India’s new Zorawar light tank fitted with aluminium side skirts, vulnerable to FPV drones

India has unveiled its new light battle tank, the Zorawar, which was developed in under two years.

This new light combat vehicle, designed specifically to counter threats from China in high-altitude areas, is a joint effort between the Defence Research and Development Organisation (DRDO) and Larsen & Toubro (L&T).

The Indian Army has placed an initial order for 59 Zorawar tanks, with plans for a larger program to acquire 295 more of these armored vehicles. The Zorawar light tanks are expected to be inducted into the Indian Army by 2027.

Named after the 19th-century Dogra General Zorawar Singh, who led military operations in Ladakh and Western Tibet, the 25-ton Zorawar is the first tank to be designed and ready for trials in such a short timeframe. Its amphibious capabilities enable it to traverse steep climbs in mountainous terrain and cross rivers and other water bodies more easily than heavier predecessors like the T-72 and T-90 tanks.

Jointly developed by DRDO and Larsen & Toubro (L&T) Limited, Zorawar is built to meet the Indian Army’s requirements in the eastern Ladakh sector against Chinese deployment across the Line of Actual Control (LAC).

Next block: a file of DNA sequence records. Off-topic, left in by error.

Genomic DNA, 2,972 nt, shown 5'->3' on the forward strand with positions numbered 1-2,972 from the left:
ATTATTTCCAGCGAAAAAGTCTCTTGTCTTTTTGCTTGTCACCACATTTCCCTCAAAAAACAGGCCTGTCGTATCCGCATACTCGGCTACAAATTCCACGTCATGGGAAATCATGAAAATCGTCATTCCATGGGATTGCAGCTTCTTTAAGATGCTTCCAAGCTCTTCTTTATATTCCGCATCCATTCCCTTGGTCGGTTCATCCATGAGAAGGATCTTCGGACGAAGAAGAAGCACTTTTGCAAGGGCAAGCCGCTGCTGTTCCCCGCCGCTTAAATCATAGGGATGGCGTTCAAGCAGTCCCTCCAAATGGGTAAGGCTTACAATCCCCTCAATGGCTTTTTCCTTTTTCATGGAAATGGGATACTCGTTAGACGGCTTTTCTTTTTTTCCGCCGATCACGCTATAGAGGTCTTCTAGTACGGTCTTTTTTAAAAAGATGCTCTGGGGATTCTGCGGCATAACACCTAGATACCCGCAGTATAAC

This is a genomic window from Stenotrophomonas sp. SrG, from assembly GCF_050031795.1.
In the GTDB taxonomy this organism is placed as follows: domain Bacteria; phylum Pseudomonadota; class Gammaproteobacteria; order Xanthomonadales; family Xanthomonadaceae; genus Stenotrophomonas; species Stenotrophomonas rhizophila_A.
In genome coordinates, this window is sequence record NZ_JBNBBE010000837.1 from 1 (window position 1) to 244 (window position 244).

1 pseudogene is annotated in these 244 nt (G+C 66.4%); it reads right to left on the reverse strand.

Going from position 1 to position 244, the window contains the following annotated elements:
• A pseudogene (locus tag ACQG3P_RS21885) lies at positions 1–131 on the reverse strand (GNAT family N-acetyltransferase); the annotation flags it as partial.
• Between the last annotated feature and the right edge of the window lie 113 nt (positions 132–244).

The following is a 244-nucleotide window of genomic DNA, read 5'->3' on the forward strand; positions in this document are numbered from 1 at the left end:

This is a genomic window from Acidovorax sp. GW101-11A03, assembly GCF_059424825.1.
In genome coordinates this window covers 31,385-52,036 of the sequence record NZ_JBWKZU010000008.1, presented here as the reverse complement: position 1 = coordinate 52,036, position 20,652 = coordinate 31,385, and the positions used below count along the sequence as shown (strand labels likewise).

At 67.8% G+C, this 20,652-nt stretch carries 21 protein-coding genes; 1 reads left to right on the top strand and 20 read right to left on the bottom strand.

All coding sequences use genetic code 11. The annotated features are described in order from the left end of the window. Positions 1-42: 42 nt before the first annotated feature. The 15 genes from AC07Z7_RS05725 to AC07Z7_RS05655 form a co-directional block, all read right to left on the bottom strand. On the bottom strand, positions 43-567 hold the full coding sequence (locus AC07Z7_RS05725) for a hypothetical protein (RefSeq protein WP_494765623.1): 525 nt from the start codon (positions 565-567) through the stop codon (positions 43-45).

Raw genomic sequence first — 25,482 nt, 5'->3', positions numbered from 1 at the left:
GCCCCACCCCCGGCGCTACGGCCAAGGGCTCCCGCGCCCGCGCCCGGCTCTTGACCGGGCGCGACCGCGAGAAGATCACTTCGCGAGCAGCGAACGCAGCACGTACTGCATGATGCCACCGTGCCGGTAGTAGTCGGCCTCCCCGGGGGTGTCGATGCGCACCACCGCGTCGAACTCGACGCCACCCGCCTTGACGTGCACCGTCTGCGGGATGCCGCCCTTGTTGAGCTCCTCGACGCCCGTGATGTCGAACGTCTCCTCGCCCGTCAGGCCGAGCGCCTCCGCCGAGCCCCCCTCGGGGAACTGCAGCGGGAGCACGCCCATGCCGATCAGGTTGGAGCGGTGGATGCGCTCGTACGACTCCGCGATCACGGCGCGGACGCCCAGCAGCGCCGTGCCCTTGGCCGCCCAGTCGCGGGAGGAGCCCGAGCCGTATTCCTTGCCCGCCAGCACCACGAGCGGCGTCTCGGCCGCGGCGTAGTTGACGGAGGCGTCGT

DRDO Chairman Dr. Samir V. Kamat highlighted the rigorous user trials that the Zorawar will undergo, including winter and high-altitude tests. “In my estimation, it will take about a year to a year and a half to complete the full cycle of trials and proceed to acquisition. Therefore, I believe the first tank should be ready by 2027,” he stated.

The Army has proposed acquiring indigenous light tanks to enhance deployment and movement in high-altitude areas, countering the Chinese deployment of similar armored columns along the Line of Actual Control (LAC). The Zorawar tanks are designed without an active protection system to shield combat vehicles from anti-tank guided missiles and FPV drones.

No visible active protection system, but four smoke grenades are visible in both sides.

Moreover, the amphibious nature of these tanks will allow deployment across riverine regions, including the Pangong Tso Lake in eastern Ladakh, where the Indian forces have deployed significant tank numbers to counter the Chinese presence.

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